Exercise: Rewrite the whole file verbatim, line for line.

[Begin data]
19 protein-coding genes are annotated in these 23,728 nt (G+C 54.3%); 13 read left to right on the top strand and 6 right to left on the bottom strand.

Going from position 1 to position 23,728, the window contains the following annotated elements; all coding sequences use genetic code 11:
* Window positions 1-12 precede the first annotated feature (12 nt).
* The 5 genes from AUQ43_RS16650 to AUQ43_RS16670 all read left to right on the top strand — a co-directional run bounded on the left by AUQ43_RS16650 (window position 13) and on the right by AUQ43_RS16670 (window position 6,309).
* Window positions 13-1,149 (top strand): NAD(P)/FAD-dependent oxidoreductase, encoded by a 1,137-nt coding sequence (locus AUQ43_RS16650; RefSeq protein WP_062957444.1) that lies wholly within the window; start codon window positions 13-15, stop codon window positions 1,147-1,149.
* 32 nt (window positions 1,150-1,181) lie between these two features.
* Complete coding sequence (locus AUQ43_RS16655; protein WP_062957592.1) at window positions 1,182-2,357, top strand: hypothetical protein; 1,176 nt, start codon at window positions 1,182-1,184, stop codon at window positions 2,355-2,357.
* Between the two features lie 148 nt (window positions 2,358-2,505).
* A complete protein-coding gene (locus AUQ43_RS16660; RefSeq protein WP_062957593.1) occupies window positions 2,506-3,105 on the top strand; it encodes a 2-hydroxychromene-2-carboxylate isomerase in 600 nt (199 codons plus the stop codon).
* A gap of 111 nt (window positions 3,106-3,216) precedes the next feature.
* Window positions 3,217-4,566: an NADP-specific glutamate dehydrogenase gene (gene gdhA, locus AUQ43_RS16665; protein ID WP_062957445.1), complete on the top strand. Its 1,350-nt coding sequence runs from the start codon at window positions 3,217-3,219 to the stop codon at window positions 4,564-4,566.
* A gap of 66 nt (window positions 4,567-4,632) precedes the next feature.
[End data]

19 protein-coding genes are annotated in these 23,728 nt (G+C 54.3%); 13 read left to right on the top strand and 6 right to left on the bottom strand.

Going from position 1 to position 23,728, the window contains the following annotated elements; all coding sequences use genetic code 11:
* Window positions 1-12 precede the first annotated feature (12 nt).
* The 5 genes from AUQ43_RS16650 to AUQ43_RS16670 all read left to right on the top strand — a co-directional run bounded on the left by AUQ43_RS16650 (window position 13) and on the right by AUQ43_RS16670 (window position 6,309).
* Window positions 13-1,149 (top strand): NAD(P)/FAD-dependent oxidoreductase, encoded by a 1,137-nt coding sequence (locus AUQ43_RS16650; RefSeq protein WP_062957444.1) that lies wholly within the window; start codon window positions 13-15, stop codon window positions 1,147-1,149.
* 32 nt (window positions 1,150-1,181) lie between these two features.
* Complete coding sequence (locus AUQ43_RS16655; protein WP_062957592.1) at window positions 1,182-2,357, top strand: hypothetical protein; 1,176 nt, start codon at window positions 1,182-1,184, stop codon at window positions 2,355-2,357.
* Between the two features lie 148 nt (window positions 2,358-2,505).
* A complete protein-coding gene (locus AUQ43_RS16660; RefSeq protein WP_062957593.1) occupies window positions 2,506-3,105 on the top strand; it encodes a 2-hydroxychromene-2-carboxylate isomerase in 600 nt (199 codons plus the stop codon).
* A gap of 111 nt (window positions 3,106-3,216) precedes the next feature.
* Window positions 3,217-4,566: an NADP-specific glutamate dehydrogenase gene (gene gdhA, locus AUQ43_RS16665; protein ID WP_062957445.1), complete on the top strand. Its 1,350-nt coding sequence runs from the start codon at window positions 3,217-3,219 to the stop codon at window positions 4,564-4,566.
* A gap of 66 nt (window positions 4,567-4,632) precedes the next feature.